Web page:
Always Seek Representation When Being Questioned by the Police

Most of us have been taught that when a police officer tells us to do something, we need to cooperate and do as we are told. Under the best of circumstances, the things a police officer will tell us to do include moving when instructed, stopping when instructed, Showing our hands, etc. Sometimes, an officer will tell us to do something that is NOT in our best interest. When in doubt about whether or not the police want to interview you, especially when you may be a suspect, don’t say anything without an experienced criminal defense attorney present.

Nelson Mandela's prison cell at Robben Island

To somewhat complicate things, there are times when it is smart to talk to the police right away. For example, if there was a bank robbery and you are stopped for questioning, either because you are a witness or happen to look like the suspected bank robber, it can be a good idea to answer basic questions right away. These questions may range from, “Who you are, where you live”, to “Why are you here, what did you see”, and similar non-incriminating questions. It is in your best interest to answer these questions as they are asked, in an effort to not draw suspicion to yourself.

However, if you are questioned as though you are the suspected bank robber, be quiet and call an attorney. When you are being questioned as though you are a person of interest, a police officer may be attempting to get information that will somehow put you at the scene of a crime, participating in said crime. If you say something that will make the police believe you were involved, then you will most certainly find yourself in trouble. An attorney can assist you by telling you when to speak, how to answer, and when it is in your best interest to remain silent.

It is also important to keep in mind that police officers can use information that is not precisely accurate, in order to get someone to admit that they were involved in a crime. As a matter of fact, this inaccurate information technique is something that police officers will often use to get a confession, and a qualified defense attorney can help ensure that the person being interviewed will not make the mistake of incriminating themselves.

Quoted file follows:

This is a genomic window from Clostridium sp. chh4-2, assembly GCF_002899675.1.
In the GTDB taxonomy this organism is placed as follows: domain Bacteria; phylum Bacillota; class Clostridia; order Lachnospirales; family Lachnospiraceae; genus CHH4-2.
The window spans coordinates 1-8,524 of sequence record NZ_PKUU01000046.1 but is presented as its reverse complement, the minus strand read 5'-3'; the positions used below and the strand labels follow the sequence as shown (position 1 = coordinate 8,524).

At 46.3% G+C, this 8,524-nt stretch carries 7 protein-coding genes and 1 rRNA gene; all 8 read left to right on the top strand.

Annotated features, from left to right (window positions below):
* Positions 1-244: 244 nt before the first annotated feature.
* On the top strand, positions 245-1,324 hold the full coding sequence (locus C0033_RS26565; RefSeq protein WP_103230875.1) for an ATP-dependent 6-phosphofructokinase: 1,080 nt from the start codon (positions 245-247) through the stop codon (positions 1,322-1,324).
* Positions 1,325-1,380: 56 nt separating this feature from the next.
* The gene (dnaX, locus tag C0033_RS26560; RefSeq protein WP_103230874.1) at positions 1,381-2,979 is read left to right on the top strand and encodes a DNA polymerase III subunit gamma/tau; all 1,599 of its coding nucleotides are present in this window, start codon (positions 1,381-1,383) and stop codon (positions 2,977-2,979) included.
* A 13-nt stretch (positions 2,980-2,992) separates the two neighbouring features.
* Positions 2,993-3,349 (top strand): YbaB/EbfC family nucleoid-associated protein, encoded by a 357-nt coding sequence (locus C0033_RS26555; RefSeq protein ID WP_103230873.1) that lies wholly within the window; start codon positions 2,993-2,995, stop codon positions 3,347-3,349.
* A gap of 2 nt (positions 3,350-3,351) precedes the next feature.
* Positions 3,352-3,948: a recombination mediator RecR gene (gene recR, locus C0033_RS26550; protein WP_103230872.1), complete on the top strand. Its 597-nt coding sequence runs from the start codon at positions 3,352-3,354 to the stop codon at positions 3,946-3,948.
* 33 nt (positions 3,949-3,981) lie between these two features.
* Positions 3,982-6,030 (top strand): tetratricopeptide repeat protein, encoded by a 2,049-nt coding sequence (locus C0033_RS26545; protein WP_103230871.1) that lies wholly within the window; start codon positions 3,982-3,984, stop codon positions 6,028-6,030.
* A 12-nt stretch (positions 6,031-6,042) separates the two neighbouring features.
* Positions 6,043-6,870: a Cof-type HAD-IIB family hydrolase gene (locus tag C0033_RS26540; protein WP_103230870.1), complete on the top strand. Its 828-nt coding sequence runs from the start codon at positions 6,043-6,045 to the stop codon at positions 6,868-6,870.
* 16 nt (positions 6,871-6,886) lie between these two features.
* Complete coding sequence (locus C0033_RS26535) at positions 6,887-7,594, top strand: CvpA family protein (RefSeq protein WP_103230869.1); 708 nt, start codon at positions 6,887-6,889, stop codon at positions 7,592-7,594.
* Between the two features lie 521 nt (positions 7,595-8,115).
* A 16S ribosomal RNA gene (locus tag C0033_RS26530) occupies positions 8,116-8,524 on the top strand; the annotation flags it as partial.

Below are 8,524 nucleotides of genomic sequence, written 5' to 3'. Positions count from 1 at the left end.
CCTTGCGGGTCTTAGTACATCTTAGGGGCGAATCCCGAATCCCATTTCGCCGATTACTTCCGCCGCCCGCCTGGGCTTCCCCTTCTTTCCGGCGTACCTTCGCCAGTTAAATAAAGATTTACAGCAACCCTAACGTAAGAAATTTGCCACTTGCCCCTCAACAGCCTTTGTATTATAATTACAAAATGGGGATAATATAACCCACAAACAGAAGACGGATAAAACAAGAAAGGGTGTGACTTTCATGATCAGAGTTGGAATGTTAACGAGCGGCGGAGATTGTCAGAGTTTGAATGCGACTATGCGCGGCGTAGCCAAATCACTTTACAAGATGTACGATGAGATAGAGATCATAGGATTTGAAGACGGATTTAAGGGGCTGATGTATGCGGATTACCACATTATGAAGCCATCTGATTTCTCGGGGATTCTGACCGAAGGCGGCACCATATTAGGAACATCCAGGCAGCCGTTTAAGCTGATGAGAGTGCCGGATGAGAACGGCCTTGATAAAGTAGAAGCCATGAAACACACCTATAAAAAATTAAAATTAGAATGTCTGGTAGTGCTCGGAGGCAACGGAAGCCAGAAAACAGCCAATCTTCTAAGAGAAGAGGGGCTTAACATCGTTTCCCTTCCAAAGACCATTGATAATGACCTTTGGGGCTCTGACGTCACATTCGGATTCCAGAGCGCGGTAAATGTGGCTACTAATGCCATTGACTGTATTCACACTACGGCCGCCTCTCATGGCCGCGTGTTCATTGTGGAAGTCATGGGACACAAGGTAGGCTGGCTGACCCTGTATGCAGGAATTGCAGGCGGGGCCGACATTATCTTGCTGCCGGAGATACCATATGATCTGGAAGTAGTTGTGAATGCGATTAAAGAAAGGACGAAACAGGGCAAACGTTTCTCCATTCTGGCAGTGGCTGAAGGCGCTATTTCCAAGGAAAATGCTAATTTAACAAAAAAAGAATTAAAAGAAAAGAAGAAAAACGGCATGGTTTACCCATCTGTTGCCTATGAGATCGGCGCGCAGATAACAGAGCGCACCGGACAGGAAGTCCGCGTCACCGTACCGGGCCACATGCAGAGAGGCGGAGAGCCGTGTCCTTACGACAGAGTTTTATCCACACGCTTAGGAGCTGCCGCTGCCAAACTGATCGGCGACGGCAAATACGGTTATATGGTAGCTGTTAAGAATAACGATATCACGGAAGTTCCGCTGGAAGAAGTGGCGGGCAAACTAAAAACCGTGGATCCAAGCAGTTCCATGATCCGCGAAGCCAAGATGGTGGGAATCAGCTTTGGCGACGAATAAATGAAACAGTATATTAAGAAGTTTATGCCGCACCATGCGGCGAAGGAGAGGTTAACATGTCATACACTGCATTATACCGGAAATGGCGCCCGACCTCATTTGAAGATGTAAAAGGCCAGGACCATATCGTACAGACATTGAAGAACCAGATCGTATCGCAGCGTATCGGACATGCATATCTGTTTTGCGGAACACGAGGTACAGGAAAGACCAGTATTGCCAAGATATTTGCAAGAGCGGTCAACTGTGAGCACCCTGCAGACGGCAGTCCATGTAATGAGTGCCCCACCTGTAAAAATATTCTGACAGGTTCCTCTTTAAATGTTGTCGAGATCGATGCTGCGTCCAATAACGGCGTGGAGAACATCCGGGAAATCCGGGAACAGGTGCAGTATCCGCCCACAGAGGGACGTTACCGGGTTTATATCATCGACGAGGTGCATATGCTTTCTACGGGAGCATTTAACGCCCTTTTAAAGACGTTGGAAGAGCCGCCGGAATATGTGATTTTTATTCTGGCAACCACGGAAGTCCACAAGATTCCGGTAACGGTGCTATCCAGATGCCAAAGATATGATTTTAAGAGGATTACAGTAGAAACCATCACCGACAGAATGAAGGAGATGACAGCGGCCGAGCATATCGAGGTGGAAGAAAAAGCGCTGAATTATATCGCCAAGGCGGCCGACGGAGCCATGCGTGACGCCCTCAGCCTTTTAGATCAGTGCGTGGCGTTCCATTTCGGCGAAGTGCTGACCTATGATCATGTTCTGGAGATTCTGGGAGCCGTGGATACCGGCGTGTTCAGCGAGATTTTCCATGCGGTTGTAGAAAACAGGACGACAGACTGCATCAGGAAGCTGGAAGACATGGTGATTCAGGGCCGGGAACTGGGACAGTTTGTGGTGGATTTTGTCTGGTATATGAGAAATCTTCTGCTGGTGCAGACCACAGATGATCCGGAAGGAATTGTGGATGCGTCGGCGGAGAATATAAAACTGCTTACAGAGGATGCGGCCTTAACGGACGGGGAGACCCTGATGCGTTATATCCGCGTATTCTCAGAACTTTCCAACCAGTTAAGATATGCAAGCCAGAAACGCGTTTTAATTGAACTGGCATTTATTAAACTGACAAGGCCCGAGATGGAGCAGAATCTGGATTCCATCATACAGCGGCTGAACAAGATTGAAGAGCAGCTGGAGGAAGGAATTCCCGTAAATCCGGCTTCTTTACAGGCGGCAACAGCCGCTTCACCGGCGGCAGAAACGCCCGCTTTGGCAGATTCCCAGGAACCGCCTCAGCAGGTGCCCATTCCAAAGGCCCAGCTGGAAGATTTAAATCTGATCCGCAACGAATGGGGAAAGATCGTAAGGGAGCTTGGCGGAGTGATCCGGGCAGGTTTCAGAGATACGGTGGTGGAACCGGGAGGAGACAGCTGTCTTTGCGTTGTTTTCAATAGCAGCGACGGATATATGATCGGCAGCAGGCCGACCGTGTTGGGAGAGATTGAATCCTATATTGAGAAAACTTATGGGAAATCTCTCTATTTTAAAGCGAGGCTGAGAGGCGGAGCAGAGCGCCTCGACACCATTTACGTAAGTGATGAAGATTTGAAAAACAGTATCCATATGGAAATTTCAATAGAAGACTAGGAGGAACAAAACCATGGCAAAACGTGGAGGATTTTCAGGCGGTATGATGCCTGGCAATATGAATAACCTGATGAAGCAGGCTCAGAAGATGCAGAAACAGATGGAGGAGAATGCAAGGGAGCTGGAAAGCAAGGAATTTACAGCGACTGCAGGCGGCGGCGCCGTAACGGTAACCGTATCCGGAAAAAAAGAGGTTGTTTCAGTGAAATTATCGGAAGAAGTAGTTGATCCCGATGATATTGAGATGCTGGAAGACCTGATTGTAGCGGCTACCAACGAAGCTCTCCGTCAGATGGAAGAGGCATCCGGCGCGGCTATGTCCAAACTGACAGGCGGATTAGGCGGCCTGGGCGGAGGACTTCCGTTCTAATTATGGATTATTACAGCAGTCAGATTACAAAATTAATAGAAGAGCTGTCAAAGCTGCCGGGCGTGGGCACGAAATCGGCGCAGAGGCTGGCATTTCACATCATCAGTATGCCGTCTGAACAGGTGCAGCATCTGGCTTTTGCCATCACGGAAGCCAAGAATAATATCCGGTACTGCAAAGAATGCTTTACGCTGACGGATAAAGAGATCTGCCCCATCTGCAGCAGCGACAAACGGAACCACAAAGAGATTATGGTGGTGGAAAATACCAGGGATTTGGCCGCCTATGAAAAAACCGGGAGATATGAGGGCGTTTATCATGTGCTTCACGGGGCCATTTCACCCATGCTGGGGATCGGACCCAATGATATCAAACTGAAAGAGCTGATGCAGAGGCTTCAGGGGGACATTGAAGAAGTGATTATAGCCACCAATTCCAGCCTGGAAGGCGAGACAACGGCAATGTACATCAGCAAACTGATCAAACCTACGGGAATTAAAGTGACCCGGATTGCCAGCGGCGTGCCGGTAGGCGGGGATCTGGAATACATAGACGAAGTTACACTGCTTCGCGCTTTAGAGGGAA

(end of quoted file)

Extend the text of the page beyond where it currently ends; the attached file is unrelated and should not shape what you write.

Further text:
An aggressive criminal defense attorney can also help keep police from making a person confess when they’re innocent. Some people are reluctant to believe that innocent people would admit they committed a crime, but veteran police officers have experience in making people say almost anything in certain circumstances. An attorney can help prevent the person being interviewed from falling for a trick, which might make them implicate themselves in a crime they did not commit.

In the event that multiple people have been brought in for questioning concerning the same crime, they will most likely be placed in separate holding cells. In this event, if one person admits they committed a crime because they have been intimidated by police officers, then both parties are in trouble. These false confessions do happen, to scared, exhausted and susceptible people, when confronted and possibly manipulated by the police. The police may use a tactic in which they make it appear that an accomplice has confessed, but in reality, nothing has been said by the other party. This is just one of many tactics used to elicit a confession, whether true or false, and an aggressive, experienced criminal defense attorney can help spot these tactics, and shut them down.

When being interview by the police in an antagonistic situation, it is always imperative to have an experienced attorney accompany you. Without representation, innocent people may say things that they did not intend to say, which can harm them in ways that will put their freedom at risk.

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